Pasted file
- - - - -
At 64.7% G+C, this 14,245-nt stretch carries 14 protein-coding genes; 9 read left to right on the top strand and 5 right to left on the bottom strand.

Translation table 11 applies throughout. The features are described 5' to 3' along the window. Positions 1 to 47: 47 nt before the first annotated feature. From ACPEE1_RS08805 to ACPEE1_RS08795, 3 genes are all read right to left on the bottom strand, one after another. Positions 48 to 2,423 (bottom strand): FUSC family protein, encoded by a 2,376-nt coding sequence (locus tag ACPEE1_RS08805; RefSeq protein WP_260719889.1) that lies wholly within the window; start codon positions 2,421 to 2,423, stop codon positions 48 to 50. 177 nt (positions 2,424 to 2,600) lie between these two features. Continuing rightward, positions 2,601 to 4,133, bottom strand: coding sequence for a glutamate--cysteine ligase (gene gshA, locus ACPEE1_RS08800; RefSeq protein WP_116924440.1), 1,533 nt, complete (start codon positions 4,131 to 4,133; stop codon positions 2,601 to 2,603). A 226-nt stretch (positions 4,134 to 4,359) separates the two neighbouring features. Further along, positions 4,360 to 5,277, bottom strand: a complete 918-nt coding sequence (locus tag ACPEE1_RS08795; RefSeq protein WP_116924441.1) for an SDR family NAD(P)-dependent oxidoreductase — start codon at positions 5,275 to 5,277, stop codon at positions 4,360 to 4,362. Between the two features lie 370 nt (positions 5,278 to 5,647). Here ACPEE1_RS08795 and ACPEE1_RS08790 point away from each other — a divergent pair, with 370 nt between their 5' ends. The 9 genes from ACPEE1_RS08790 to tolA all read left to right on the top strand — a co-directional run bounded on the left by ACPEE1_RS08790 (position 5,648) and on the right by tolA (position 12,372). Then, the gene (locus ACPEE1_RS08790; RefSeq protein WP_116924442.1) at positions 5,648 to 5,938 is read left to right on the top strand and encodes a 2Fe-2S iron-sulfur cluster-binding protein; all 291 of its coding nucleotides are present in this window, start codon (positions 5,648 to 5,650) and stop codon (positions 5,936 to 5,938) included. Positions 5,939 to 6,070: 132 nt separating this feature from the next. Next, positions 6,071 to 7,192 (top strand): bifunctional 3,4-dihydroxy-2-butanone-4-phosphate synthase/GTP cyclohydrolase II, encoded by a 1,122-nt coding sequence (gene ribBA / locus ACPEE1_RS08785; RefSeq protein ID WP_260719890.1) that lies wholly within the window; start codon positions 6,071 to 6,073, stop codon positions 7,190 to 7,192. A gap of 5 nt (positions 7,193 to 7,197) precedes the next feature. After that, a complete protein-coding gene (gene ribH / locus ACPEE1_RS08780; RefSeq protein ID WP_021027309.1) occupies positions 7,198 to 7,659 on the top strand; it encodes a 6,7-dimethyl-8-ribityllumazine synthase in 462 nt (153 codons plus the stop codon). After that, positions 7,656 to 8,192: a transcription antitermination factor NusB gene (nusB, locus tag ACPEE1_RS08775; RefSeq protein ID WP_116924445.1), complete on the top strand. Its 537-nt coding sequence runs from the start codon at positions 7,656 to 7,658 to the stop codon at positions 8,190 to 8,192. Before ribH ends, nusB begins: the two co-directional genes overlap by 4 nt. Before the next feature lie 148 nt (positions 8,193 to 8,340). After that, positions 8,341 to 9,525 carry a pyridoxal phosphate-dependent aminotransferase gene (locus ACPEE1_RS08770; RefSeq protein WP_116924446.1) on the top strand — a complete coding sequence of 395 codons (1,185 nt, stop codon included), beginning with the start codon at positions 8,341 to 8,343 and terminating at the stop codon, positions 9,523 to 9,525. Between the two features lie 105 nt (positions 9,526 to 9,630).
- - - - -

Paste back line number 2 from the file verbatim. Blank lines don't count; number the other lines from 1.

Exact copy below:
Translation table 11 applies throughout. The features are described 5' to 3' along the window. Positions 1 to 47: 47 nt before the first annotated feature. From ACPEE1_RS08805 to ACPEE1_RS08795, 3 genes are all read right to left on the bottom strand, one after another. Positions 48 to 2,423 (bottom strand): FUSC family protein, encoded by a 2,376-nt coding sequence (locus tag ACPEE1_RS08805; RefSeq protein WP_260719889.1) that lies wholly within the window; start codon positions 2,421 to 2,423, stop codon positions 48 to 50. 177 nt (positions 2,424 to 2,600) lie between these two features. Continuing rightward, positions 2,601 to 4,133, bottom strand: coding sequence for a glutamate--cysteine ligase (gene gshA, locus ACPEE1_RS08800; RefSeq protein WP_116924440.1), 1,533 nt, complete (start codon positions 4,131 to 4,133; stop codon positions 2,601 to 2,603). A 226-nt stretch (positions 4,134 to 4,359) separates the two neighbouring features. Further along, positions 4,360 to 5,277, bottom strand: a complete 918-nt coding sequence (locus tag ACPEE1_RS08795; RefSeq protein WP_116924441.1) for an SDR family NAD(P)-dependent oxidoreductase — start codon at positions 5,275 to 5,277, stop codon at positions 4,360 to 4,362. Between the two features lie 370 nt (positions 5,278 to 5,647). Here ACPEE1_RS08795 and ACPEE1_RS08790 point away from each other — a divergent pair, with 370 nt between their 5' ends. The 9 genes from ACPEE1_RS08790 to tolA all read left to right on the top strand — a co-directional run bounded on the left by ACPEE1_RS08790 (position 5,648) and on the right by tolA (position 12,372). Then, the gene (locus ACPEE1_RS08790; RefSeq protein WP_116924442.1) at positions 5,648 to 5,938 is read left to right on the top strand and encodes a 2Fe-2S iron-sulfur cluster-binding protein; all 291 of its coding nucleotides are present in this window, start codon (positions 5,648 to 5,650) and stop codon (positions 5,936 to 5,938) included. Positions 5,939 to 6,070: 132 nt separating this feature from the next. Next, positions 6,071 to 7,192 (top strand): bifunctional 3,4-dihydroxy-2-butanone-4-phosphate synthase/GTP cyclohydrolase II, encoded by a 1,122-nt coding sequence (gene ribBA / locus ACPEE1_RS08785; RefSeq protein ID WP_260719890.1) that lies wholly within the window; start codon positions 6,071 to 6,073, stop codon positions 7,190 to 7,192. A gap of 5 nt (positions 7,193 to 7,197) precedes the next feature. After that, a complete protein-coding gene (gene ribH / locus ACPEE1_RS08780; RefSeq protein ID WP_021027309.1) occupies positions 7,198 to 7,659 on the top strand; it encodes a 6,7-dimethyl-8-ribityllumazine synthase in 462 nt (153 codons plus the stop codon). After that, positions 7,656 to 8,192: a transcription antitermination factor NusB gene (nusB, locus tag ACPEE1_RS08775; RefSeq protein ID WP_116924445.1), complete on the top strand. Its 537-nt coding sequence runs from the start codon at positions 7,656 to 7,658 to the stop codon at positions 8,190 to 8,192. Before ribH ends, nusB begins: the two co-directional genes overlap by 4 nt. Before the next feature lie 148 nt (positions 8,193 to 8,340). After that, positions 8,341 to 9,525 carry a pyridoxal phosphate-dependent aminotransferase gene (locus ACPEE1_RS08770; RefSeq protein WP_116924446.1) on the top strand — a complete coding sequence of 395 codons (1,185 nt, stop codon included), beginning with the start codon at positions 8,341 to 8,343 and terminating at the stop codon, positions 9,523 to 9,525. Between the two features lie 105 nt (positions 9,526 to 9,630).